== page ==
• <DOCNO> LA031689-0177 </DOCNO> <DOCID> 31701 </DOCID> <DATE><P>March 16, 1989, Thursday, Home Edition </P></DATE> <SECTION><P>Business; Part 4; Page 1; Column 5; Financial Desk </P></SECTION> <LENGTH><P>586 words </P></LENGTH> <HEADLINE><P>AGENCY TO LAUNCH STUDY OF FORD BRONCO II AFTER HIGH RATE OF ROLL-OVER ACCIDENTS </P></HEADLINE> <BYLINE><P>By LINDA WILLIAMS, Times Staff Writer </P></BYLINE> <TEXT> <P>The federal government's highway safety watchdog said Wednesday that the Ford Bronco II appears to be involved in more fatal roll-over accidents than other vehicles in its class and that it will seek to determine if the vehicle itself contributes to the accidents. </P> <P>The decision to do an engineering analysis of the Ford Motor Co. utility-sport vehicle grew out of a federal accident study of the Suzuki Samurai, said Tim Hurd, a spokesman for the National Highway Traffic Safety Administration. NHTSA looked at Samurai accidents after Consumer Reports magazine charged that the vehicle had basic design flaws. </P> <P>Several Fatalities </P> <P>However, the accident study showed that the &quot;Ford Bronco II appears to have a higher number of single-vehicle, first event roll-overs, particularly those involving fatalities,&quot; Hurd said. The engineering analysis of the Bronco, the second of three levels of investigation conducted by NHTSA, will cover the 1984-1989 Bronco II models, the agency said. </P> <P>According to a Fatal Accident Reporting System study included in the September report on the Samurai, 43 Bronco II single-vehicle roll-overs caused fatalities, or 19 of every 100,000 vehicles. There were eight Samurai fatal roll-overs, or 6 per 100,000; 13 involving the Chevrolet S10 Blazers or GMC Jimmy, or 6 per 100,000, and six fatal Jeep Cherokee roll-overs, for 2.5 per 100,000. After the accident report, NHTSA declined to investigate the Samurai. </P> ... </TEXT> <GRAPHIC><P> Photo, The Ford Bronco II &quot;appears to have a higher number of single-vehicle, first event roll-overs,&quot; a federal official said. </P></GRAPHIC> <SUBJECT> <P>TRAFFIC ACCIDENTS; FORD MOTOR CORP; NATIONAL HIGHWAY TRAFFIC SAFETY ADMINISTRATION; VEHICLE INSPECTIONS; RECREATIONAL VEHICLES; SUZUKI MOTOR CO; AUTOMOBILE SAFETY </P> </SUBJECT> </DOC>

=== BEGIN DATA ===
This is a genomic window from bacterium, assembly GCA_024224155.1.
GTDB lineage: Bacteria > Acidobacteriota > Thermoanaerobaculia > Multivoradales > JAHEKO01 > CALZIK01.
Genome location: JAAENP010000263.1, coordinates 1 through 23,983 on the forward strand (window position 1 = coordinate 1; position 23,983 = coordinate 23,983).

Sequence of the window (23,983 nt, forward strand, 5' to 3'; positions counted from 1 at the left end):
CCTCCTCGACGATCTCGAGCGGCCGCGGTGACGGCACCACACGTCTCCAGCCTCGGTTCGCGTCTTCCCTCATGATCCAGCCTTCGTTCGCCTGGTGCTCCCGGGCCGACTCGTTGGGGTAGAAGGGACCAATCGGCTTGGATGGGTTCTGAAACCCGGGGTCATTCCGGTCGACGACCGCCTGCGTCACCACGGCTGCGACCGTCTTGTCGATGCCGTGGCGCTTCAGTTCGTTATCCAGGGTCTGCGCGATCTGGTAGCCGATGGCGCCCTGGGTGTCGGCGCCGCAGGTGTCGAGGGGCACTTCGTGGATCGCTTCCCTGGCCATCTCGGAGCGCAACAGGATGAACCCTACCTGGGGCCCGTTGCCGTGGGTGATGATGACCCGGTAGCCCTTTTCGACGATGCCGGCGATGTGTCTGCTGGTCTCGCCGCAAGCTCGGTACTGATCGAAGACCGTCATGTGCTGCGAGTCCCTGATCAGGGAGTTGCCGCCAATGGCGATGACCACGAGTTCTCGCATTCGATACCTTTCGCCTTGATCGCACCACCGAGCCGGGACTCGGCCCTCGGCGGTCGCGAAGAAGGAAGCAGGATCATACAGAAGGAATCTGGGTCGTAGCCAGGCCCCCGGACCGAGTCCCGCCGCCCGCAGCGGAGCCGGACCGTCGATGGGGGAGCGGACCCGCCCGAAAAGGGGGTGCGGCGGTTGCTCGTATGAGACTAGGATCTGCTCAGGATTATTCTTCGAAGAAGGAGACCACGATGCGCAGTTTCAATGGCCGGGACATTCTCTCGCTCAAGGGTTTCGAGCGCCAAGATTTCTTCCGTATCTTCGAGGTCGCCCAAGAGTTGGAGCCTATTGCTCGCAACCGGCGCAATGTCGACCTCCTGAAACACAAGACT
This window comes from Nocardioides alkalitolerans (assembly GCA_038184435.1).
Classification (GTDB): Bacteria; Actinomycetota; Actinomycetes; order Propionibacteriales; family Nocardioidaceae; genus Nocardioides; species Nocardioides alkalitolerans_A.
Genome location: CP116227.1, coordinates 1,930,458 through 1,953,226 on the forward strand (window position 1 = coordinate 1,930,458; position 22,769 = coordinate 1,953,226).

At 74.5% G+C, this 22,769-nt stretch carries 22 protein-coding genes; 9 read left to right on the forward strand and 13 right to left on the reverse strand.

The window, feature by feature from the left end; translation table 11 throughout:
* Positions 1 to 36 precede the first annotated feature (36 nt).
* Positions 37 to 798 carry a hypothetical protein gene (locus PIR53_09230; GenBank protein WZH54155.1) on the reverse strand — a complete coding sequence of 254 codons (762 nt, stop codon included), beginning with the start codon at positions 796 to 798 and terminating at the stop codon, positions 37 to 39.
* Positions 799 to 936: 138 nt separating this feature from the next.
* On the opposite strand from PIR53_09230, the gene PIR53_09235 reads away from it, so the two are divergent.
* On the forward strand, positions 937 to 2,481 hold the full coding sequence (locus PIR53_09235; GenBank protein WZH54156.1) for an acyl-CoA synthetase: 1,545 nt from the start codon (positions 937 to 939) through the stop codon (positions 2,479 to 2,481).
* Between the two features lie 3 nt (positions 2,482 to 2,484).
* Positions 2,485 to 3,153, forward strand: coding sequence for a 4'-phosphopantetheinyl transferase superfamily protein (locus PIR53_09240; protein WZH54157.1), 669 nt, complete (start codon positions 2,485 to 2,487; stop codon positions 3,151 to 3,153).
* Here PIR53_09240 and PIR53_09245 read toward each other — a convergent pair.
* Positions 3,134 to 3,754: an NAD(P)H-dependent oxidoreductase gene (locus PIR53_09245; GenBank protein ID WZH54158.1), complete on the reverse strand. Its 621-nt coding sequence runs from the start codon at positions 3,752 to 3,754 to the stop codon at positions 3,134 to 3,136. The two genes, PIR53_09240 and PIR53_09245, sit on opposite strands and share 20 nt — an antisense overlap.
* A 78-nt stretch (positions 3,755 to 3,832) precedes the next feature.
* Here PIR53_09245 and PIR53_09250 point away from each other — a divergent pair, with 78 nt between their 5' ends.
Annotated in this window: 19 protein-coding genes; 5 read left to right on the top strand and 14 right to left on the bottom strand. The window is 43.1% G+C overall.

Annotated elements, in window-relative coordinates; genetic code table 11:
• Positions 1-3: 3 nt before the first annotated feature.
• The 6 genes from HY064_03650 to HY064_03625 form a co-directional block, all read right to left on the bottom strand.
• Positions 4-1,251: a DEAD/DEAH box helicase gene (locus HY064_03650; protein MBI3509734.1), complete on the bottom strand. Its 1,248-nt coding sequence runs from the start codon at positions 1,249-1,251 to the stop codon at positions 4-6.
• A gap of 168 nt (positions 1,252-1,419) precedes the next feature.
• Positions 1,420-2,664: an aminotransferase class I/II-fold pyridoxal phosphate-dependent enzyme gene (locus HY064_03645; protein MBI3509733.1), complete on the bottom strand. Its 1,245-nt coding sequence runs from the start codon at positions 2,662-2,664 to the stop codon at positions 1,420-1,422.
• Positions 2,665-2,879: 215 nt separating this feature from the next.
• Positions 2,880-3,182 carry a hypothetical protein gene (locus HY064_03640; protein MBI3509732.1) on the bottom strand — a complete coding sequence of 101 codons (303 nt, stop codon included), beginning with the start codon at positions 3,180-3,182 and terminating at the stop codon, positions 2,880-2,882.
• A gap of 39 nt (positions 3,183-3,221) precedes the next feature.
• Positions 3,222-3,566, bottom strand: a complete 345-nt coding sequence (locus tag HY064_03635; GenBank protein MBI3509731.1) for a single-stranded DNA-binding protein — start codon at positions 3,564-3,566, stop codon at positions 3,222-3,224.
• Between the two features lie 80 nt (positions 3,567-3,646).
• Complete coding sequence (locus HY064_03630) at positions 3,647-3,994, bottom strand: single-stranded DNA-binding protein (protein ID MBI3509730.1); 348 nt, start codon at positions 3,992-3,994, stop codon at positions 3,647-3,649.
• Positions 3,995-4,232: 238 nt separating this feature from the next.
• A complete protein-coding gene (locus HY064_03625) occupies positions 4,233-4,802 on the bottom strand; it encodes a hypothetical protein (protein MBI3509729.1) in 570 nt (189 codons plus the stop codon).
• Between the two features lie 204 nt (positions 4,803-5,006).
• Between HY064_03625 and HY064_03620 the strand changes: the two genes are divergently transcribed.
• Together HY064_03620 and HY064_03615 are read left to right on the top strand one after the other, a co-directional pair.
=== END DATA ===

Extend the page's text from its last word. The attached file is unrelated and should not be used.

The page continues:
• TREC (cont’d)
      • http://trec.nist.gov/tracks.html
      • http://trec.nist.gov/presentations/presentations.html
    • Most used reference collections
      • Generic retrieval: OHSUMED, CRANFIELD, CACM
      • Text classification: Reuters, 20newsgroups
      • Question answering: TREC-QA
      • Web: DOTGOV, wt100g
      • Blogs: Buzzmetrics datasets
      • TREC ad hoc collections, 2-6 GB
      • TREC Web collections, 2-100GB
    • Comparing two systems
      • Comparing A and B
      • One query?
      • Average performance?
      • Need: A to consistently outperform B
      [this slide: courtesy James Allan]
    • The sign test
      • Example 1:
        • A > B (12 times)
        • A = B (25 times)
        • A < B (3 times)
        • p < 0.035 (significant at the 5% level)
      • Example 2:
        • A > B (18 times)
        • A < B (9 times)
        • p < 0.122 (not significant at the 5% level)
        • http://www.fon.hum.uva.nl/Service/Statistics/Sign_Test.html
      [this slide: courtesy James Allan]
    • Other tests
      • Student t-test: takes into account the actual performances, not just which system is better
        • http:// www.fon.hum.uva.nl/Service/Statistics/Student_t_Test.html
        • http://www.socialresearchmethods.net/kb/stat_t.php
      • Wilcoxon Matched-Pairs Signed-Ranks Test
        • http://www.fon.hum.uva.nl/Service/Statistics/Signed_Rank_Test.html
    • SET Fall 2009 … 6. Automated indexing/labeling Compression …
    • Indexing methods
      • Manual: e.g., Library of Congress subject headings, MeSH
      • Automatic: e.g., TF*IDF based